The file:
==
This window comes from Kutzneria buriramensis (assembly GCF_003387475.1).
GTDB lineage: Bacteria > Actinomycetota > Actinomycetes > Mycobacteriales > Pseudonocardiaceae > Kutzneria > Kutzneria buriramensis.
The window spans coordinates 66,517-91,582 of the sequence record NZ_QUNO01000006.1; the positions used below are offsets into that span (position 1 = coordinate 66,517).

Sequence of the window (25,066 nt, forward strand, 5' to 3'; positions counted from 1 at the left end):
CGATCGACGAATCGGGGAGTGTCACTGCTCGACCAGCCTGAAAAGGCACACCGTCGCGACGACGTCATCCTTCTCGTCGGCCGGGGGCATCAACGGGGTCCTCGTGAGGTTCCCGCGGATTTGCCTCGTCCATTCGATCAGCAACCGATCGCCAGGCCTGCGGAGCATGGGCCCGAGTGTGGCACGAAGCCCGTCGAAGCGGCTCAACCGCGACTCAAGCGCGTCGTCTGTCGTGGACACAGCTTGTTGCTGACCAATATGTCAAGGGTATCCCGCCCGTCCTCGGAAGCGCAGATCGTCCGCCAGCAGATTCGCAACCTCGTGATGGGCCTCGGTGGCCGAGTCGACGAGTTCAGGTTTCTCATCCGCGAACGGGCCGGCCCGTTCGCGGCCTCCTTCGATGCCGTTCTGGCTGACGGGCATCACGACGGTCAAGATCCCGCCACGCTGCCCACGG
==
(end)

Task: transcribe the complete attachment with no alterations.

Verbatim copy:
This window comes from Kutzneria buriramensis (assembly GCF_003387475.1).
GTDB lineage: Bacteria > Actinomycetota > Actinomycetes > Mycobacteriales > Pseudonocardiaceae > Kutzneria > Kutzneria buriramensis.
The window spans coordinates 66,517-91,582 of the sequence record NZ_QUNO01000006.1; the positions used below are offsets into that span (position 1 = coordinate 66,517).

Sequence of the window (25,066 nt, forward strand, 5' to 3'; positions counted from 1 at the left end):
CGATCGACGAATCGGGGAGTGTCACTGCTCGACCAGCCTGAAAAGGCACACCGTCGCGACGACGTCATCCTTCTCGTCGGCCGGGGGCATCAACGGGGTCCTCGTGAGGTTCCCGCGGATTTGCCTCGTCCATTCGATCAGCAACCGATCGCCAGGCCTGCGGAGCATGGGCCCGAGTGTGGCACGAAGCCCGTCGAAGCGGCTCAACCGCGACTCAAGCGCGTCGTCTGTCGTGGACACAGCTTGTTGCTGACCAATATGTCAAGGGTATCCCGCCCGTCCTCGGAAGCGCAGATCGTCCGCCAGCAGATTCGCAACCTCGTGATGGGCCTCGGTGGCCGAGTCGACGAGTTCAGGTTTCTCATCCGCGAACGGGCCGGCCCGTTCGCGGCCTCCTTCGATGCCGTTCTGGCTGACGGGCATCACGACGGTCAAGATCCCGCCACGCTGCCCACGG